ALTHOUGH ONLY 10 days have passed since the Supreme Court ruled that some criminal proceedings can be conducted in secret, lower court judges have already provided a demonstration of the sweep of that ruling. It is not encouraging. For it suggests that judges are plenty eager to use their newly granted power and do their business behind closed doors.
In New York, for example, the highest court has said a judge was right to order a secret session despite a prosecutor's objection. In Virginia, the highest court has refused to review a judge's decision to conduct an entire murder trial in secret. In Buffalo, a judge has held a secret hearing on whether a nun should be charged with assaulting a pupil. And in New York City, a judge is considering a secret session on whether he should sentence a convicted criminal as a persistent offender.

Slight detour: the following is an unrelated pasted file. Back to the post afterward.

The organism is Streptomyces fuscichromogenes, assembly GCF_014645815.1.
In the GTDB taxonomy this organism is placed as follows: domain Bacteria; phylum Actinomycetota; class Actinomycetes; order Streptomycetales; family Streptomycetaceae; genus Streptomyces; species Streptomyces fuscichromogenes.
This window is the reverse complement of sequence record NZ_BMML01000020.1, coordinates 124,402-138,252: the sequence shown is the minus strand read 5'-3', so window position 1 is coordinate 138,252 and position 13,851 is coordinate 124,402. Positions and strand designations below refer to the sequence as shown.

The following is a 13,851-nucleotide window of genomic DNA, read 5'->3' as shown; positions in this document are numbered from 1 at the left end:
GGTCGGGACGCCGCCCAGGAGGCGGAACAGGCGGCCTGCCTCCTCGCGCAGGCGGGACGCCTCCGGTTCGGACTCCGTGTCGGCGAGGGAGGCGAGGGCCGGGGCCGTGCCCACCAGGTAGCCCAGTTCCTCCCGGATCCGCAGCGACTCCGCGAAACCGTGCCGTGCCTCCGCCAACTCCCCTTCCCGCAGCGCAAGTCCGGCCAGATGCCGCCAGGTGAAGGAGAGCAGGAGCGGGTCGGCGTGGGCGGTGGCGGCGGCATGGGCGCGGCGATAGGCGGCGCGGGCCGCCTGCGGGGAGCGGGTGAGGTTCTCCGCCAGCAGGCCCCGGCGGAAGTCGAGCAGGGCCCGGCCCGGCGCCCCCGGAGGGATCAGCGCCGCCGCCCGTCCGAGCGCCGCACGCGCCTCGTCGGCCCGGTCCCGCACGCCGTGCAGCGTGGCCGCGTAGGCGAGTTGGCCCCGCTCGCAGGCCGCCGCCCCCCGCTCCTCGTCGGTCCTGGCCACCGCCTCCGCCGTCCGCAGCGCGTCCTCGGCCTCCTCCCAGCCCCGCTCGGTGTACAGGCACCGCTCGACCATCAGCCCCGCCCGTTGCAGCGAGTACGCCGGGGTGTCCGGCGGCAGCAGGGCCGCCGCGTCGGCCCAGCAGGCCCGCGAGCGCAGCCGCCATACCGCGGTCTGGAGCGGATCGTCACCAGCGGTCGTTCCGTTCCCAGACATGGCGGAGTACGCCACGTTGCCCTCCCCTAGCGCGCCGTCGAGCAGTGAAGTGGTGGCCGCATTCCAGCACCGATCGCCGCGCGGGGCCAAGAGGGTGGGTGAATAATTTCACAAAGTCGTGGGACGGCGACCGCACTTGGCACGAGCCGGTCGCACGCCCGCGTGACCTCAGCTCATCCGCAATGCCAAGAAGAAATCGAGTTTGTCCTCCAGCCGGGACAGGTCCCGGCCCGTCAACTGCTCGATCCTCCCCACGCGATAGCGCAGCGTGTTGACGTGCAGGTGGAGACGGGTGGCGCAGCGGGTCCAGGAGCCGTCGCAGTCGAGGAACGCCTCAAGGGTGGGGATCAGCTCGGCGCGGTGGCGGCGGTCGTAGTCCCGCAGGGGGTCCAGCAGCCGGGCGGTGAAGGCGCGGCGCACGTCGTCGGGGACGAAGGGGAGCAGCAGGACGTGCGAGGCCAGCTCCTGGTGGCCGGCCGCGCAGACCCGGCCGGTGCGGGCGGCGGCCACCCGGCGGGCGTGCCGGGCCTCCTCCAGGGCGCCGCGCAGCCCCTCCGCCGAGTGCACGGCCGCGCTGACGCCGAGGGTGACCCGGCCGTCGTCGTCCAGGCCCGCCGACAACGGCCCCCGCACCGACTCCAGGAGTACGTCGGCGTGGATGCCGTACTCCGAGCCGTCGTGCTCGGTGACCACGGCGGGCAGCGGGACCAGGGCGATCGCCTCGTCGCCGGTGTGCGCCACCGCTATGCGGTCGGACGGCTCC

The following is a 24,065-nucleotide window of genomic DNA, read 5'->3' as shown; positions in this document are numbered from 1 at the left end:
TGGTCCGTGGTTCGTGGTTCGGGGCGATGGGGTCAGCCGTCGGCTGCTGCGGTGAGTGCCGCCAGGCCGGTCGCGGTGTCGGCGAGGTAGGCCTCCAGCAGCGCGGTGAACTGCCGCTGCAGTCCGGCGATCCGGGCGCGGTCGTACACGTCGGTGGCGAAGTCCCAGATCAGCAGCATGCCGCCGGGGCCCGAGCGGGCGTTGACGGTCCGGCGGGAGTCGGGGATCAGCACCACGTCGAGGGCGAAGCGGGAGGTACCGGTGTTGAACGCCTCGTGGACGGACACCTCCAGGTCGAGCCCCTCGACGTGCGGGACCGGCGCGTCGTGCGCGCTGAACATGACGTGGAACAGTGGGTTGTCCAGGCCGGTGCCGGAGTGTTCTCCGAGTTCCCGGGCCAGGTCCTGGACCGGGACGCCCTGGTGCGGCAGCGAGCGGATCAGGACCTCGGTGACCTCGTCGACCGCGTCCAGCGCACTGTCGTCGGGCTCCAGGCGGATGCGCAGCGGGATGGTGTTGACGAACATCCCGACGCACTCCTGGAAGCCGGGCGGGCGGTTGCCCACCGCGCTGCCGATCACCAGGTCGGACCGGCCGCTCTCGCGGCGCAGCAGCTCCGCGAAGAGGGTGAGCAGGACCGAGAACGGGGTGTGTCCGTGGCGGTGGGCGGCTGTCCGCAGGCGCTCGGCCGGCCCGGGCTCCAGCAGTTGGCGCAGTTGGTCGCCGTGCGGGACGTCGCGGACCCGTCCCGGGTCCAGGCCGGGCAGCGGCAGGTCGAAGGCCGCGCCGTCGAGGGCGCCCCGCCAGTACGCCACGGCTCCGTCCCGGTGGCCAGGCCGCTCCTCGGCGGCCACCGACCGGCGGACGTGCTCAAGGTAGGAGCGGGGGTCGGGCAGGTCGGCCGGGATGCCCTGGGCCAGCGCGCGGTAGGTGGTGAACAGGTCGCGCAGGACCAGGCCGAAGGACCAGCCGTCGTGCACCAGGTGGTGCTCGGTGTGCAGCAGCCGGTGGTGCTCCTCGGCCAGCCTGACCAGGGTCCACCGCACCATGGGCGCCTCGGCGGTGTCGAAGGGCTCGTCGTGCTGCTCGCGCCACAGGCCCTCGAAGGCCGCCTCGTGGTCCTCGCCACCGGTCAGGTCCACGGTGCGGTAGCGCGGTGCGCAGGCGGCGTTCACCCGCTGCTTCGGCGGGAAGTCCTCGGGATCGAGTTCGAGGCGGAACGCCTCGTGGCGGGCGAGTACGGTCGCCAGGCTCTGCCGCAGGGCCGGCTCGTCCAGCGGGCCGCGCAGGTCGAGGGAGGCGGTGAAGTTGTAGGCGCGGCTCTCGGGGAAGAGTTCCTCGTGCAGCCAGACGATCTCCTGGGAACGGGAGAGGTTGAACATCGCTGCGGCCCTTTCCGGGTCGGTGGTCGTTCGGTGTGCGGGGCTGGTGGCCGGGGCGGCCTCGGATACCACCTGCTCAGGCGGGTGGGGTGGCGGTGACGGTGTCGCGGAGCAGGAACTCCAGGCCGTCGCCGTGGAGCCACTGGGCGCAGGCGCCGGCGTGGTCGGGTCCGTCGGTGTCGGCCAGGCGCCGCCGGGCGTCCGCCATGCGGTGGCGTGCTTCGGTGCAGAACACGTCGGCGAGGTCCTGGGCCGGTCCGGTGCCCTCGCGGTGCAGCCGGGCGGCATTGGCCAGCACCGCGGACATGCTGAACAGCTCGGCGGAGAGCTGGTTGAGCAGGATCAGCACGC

Each of these cases seems to conflict with some of the limits on secrecy that either the Supreme Court appeared to be writing or two of its five-member majority suggested in separate opinions. The court said prosecutors must concur in requests for secret hearings. It also indicated that other methods of protecting juries from prejudicial information, such as sequestering them, should be used. One separate opinion suggested only pretrial hearings can be held in secret, not trials themselves. The other said judges should always consider the amount of publicity a particulra case is likely to generate.
The speed with which the lower court judges have brushed aside these limitations is frightening. So is the New York court's criticism of a trial judge for delaying proceedings while his secrecy order was appealed. The inference is that those judges regard secret sessions not only as the easiest and most efficient but also the best method of solving the difficult problem of prejudicial publicity. If that is the case, secrecy is likely to become commonplace in courts all over the country. Unless, of course, one member of the Supreme Court's slim majority can be persuaded he voted wrong on July 2.